7 Rules for Maximizing Your Creative Output (Blog)
Use this thread to discuss the following entry from Steve Pavlina's blog:
7 Rules for Maximizing Your Creative Output
Very nice post. I think my favorite point was #7 about mastering your tools. To be creative you need to be unhindered so the juices can flow freely and this requires a level of comfort with your tools where they become an extension of your mind.
While this post can certainly help people be more creative, I think the truth of the matter is that creativity is heavily dependent on personality. It takes a certain type of person to lock in and run with something independently.
A question for Steve. Do you set any length requirement for your articles when you write? Do long articles help SEO? They are all quite long, and to be honest I found myself skimming parts of this past one after I got the gist of the point. Not to say length is a bad thing, I hung on every word of the massive "How to Make Money From Your Blog" post. I just though this past one could have gotten the same accomplished with fewer words. Just my 2 cents.
Answer to John's question + My thoughts on the length of Steve's articles
Sure, there are still some things Iíll skim/speed read (ie. things I donít really want to read and just want to scan through briefly), although as I said before, if I really want to read something, I become intensely curious and thirsty for knowledge and ideas and end up soaking up as practically everything thatís given to me, much like putting a sponge in water. Although Iím one big sponge, my only limit being my not-so-good memory... but that's cool, a few notes in a notepad file makes up for that. If one tool is blunt (your memory) and you don't care to sharpen it, make up for it by using another tool (external storage, such as a computer harddrive).
I find reverting to a sponge-like state is best for reading Steve's articles, since it allows you to get fully imersed on the journey he takes you on (yes, I believe reading through good writing is akin to a journey, although it's more of an internal one more then anything). Allow the words to flow through you, and be open to the experiences, thoughts, and emotions they trigger. It usually makes for a much more enjoyable (and often growth filled) experience.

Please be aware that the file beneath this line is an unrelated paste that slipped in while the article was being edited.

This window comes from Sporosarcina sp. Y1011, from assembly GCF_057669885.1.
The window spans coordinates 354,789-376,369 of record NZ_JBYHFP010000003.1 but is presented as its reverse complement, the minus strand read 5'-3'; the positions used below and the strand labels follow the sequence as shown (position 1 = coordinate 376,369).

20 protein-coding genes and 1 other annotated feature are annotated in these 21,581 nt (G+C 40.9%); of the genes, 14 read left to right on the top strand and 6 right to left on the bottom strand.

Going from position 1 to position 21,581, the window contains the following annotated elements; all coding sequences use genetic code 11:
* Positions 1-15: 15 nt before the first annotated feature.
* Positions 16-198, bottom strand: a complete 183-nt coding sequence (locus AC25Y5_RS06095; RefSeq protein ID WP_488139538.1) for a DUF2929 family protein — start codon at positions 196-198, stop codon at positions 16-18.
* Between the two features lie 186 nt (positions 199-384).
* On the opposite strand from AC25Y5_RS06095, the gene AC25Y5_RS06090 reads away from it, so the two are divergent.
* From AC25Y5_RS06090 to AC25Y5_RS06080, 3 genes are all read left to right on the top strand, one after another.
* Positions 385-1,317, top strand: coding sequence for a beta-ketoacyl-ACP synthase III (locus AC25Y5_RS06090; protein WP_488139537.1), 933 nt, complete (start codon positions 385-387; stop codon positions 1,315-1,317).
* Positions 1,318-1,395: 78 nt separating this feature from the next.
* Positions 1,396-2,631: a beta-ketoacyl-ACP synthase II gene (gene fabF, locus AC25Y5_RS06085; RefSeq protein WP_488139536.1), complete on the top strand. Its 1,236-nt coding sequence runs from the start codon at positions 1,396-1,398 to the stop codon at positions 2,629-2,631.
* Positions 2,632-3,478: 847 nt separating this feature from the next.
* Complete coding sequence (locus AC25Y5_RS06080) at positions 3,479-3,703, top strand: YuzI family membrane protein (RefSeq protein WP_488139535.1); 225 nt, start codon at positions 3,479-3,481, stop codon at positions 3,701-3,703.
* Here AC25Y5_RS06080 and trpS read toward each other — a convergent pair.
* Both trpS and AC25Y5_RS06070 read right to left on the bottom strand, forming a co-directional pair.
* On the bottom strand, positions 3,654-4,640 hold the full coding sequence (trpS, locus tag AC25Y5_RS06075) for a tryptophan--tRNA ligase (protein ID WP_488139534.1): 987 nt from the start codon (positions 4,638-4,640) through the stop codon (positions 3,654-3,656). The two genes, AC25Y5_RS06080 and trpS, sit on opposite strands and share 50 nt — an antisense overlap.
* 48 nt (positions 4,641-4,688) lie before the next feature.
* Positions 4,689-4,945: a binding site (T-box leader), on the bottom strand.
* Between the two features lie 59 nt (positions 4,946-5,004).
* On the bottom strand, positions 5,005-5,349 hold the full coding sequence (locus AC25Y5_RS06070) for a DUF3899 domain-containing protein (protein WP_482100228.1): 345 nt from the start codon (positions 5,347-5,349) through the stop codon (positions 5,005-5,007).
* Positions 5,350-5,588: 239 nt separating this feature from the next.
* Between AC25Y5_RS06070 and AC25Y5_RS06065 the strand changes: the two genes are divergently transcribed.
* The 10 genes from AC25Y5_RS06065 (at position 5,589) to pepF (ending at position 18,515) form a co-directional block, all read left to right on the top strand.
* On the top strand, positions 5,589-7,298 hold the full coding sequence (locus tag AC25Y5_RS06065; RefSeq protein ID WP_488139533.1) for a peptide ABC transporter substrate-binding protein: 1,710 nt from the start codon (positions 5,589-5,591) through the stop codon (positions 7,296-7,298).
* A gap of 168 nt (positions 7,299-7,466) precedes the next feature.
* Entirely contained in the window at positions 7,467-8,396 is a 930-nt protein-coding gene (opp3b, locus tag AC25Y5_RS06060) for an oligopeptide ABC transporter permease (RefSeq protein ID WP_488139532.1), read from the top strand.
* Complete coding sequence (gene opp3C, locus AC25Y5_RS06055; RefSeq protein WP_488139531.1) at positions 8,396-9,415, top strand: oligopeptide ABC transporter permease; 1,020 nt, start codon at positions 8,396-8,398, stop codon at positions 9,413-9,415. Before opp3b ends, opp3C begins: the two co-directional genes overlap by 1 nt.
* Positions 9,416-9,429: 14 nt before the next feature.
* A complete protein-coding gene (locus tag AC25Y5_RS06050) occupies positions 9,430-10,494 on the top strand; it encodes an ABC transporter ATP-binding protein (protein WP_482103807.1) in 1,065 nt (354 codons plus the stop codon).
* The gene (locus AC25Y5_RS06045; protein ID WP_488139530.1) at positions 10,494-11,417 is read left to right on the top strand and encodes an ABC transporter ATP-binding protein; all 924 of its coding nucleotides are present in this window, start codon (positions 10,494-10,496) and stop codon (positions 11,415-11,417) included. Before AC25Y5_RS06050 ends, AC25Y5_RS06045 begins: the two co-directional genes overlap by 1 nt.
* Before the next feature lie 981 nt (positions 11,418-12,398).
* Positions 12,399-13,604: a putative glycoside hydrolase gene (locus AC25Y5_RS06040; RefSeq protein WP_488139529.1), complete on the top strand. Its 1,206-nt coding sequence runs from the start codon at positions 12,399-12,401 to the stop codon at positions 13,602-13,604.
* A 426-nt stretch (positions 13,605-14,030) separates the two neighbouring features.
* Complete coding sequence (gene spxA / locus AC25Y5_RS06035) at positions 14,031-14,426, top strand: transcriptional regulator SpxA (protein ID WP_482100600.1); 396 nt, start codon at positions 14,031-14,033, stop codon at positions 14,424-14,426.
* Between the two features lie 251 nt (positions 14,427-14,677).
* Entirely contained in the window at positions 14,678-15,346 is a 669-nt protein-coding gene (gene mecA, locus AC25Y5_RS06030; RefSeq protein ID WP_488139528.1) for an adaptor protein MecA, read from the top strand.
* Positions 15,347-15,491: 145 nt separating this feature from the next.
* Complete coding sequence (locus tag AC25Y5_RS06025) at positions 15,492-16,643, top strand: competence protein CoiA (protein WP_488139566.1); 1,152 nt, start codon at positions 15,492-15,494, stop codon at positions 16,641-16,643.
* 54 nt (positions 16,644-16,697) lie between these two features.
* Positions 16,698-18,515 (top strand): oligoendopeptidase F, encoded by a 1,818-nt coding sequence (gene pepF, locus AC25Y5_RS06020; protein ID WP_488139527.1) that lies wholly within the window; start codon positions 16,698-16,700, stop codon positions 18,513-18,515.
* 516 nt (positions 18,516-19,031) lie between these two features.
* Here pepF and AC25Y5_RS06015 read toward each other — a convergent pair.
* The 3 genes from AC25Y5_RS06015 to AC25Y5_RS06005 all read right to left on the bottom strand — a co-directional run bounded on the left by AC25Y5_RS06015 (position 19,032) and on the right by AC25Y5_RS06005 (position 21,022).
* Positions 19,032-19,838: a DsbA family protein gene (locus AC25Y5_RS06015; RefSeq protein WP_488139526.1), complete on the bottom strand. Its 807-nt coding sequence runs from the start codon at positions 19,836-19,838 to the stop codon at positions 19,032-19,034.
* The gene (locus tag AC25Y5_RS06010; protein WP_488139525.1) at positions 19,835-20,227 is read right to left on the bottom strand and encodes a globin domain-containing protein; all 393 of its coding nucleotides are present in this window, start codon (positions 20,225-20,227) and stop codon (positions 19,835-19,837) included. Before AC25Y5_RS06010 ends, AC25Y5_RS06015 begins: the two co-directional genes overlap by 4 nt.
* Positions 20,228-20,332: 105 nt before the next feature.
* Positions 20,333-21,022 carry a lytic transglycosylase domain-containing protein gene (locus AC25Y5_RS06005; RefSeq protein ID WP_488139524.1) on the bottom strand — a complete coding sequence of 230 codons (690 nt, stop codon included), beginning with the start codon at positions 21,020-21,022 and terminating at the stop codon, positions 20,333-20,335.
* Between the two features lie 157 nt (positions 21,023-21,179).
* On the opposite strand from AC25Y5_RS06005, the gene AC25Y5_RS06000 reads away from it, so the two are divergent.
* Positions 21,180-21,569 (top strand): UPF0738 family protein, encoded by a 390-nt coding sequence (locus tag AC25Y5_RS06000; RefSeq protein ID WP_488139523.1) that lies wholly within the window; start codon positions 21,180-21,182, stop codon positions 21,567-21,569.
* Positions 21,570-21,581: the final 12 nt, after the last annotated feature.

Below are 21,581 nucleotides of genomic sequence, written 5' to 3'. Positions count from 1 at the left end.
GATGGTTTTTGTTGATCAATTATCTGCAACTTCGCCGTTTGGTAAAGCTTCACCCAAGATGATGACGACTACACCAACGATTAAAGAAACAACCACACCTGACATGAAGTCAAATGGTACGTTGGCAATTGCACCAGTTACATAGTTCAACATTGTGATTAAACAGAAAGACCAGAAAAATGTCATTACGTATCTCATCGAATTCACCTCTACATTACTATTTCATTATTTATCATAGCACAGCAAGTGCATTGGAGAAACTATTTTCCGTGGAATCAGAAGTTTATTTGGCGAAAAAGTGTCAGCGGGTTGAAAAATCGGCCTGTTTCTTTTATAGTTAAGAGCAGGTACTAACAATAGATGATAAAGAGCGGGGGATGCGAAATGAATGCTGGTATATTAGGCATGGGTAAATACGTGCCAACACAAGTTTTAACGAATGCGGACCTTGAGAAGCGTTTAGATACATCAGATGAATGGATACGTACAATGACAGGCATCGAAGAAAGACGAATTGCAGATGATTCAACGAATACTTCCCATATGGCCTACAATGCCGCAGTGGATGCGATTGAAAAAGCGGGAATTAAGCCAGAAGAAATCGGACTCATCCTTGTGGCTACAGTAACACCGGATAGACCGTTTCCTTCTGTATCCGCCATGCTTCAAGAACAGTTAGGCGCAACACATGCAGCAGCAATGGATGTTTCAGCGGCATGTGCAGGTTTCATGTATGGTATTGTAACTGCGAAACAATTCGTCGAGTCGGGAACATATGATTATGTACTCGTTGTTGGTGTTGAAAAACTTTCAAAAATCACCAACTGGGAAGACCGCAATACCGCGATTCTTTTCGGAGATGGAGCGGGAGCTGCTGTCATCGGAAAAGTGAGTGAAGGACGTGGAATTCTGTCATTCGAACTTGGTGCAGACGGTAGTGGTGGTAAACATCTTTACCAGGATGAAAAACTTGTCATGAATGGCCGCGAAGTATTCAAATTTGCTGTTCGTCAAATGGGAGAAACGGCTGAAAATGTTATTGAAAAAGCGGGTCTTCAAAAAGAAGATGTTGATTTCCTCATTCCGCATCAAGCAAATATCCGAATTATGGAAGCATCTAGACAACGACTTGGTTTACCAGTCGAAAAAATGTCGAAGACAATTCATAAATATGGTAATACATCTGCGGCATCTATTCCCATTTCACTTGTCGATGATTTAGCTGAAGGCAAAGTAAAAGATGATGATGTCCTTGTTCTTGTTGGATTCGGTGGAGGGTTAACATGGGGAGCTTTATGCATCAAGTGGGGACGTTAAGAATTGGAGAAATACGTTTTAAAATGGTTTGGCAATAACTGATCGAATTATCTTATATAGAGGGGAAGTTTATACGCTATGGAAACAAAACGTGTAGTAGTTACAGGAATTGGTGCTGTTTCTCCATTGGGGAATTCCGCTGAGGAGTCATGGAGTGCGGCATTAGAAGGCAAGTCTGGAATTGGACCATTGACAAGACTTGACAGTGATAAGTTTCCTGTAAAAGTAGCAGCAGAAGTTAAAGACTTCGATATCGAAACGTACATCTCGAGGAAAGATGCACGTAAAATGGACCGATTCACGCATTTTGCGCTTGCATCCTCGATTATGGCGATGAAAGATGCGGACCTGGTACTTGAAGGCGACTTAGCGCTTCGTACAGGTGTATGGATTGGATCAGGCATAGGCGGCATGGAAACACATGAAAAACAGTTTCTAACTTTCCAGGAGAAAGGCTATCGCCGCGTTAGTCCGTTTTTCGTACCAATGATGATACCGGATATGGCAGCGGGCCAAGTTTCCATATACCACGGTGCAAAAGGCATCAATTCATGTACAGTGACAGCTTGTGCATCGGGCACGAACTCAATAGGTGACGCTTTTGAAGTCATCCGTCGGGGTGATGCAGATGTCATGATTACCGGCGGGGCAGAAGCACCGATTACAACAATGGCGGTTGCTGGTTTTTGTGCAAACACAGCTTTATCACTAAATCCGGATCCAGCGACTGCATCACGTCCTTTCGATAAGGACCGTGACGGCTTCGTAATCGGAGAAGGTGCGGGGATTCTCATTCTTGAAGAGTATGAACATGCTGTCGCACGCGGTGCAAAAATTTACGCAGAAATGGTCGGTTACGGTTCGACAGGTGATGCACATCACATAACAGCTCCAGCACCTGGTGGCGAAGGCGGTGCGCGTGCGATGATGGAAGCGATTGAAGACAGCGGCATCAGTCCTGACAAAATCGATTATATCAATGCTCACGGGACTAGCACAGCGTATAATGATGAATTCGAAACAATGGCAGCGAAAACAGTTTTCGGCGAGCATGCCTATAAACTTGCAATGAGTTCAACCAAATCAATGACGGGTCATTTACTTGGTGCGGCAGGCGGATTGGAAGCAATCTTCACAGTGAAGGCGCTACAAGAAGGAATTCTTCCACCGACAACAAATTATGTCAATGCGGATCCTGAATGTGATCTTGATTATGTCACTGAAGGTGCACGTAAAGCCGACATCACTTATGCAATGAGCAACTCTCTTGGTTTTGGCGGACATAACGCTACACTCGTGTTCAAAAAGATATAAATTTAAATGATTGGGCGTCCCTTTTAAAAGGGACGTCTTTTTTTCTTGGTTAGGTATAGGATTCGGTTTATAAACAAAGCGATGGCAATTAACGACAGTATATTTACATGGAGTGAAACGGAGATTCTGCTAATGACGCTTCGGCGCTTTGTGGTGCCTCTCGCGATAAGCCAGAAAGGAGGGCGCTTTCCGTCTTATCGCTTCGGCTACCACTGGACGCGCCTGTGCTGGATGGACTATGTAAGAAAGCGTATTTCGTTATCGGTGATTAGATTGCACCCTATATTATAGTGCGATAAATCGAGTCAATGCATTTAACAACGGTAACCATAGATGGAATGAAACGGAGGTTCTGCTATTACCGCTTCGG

Thanks for pointing that out Bruce. It is quite ironic. The reason I started skimming this post was because most of the points I already understand and agree with. For example, when I saw the heading "Allocate a Committed Block of Time" I was inclined to skip it because I already believe it's true and understand why. I felt there was little to gain by reading it closely because a) I already agreed with his position b) I didn't think there would be much new (to me) info. Basically it was an economic decision to move on to reading something new, not a knock on Steve at all.
It's a surprising coincidence the very question that occurred to me later was answered in that passage. Regarding the 1000 word goal Steve uses, I have to say that I disagree with using a set word count. I hated this all through school. Why keep writing if you've already made your point in the clearest way possible with 700 words? Pushing for more words leads to padding and repetition. It also dilutes the quality of the writing. Ezra Pound said, "Literature is language charged with meaning to the highest possible degree." I tend to agree with him.
I effectively "read" rule no. 7 just yesterday in the art gallery: Chinese artists and Arab calligraphers were big on copying the work of the masters first, so that when a new artist went off to make some work out of fresh inspiration, all that practice would, so to speak, guide his hand to make something sublime rather than a child's impassioned scribble.
It's nice to know I'm not alone in thinking it isn't old fashioned or restrictive of "self expression" in art, whatever that currently means. Note: "nice" means akin to the feeling of releasing your breath after a while swimming underwater: whoosh! You can tell what kinds of circles I move in ;)
Thank you Steve :)
Nice article! A while back I figured out that things got so much easier and enjoyable for me when certain elements came together. Not surprisingly, those elements I discovered were essentially the same as Steve's.
Though, I with I'd known this all when I was in high school and college so many years ago! School seems like such a waste when teachers and students don't know how to inspire creative flow states. No wonder studies show that we only retain something like 15% of what we learn in school. It must be that most of that lost 85% was just not important, challenging, meaningful, or creative...
I have a little diagram that I use to visually explain the idea of flow and peak performance. It's not very creative, but it gets the point across. (Maybe some day I should challenge myself to create a more interesting and engaging, and maybe more humorous diagram!)
As for the blocks of time to allocate to creative flow, I've heard that human metabolism creates a rhythm where you work best in about 1.5 hour blocks of time, with 15 minute long breaks to stretch the muscles to get the blood flowing again, in between. So, I would agree that at least 3 hours (and 15 minutes!) is what I would aim for, whenever possible.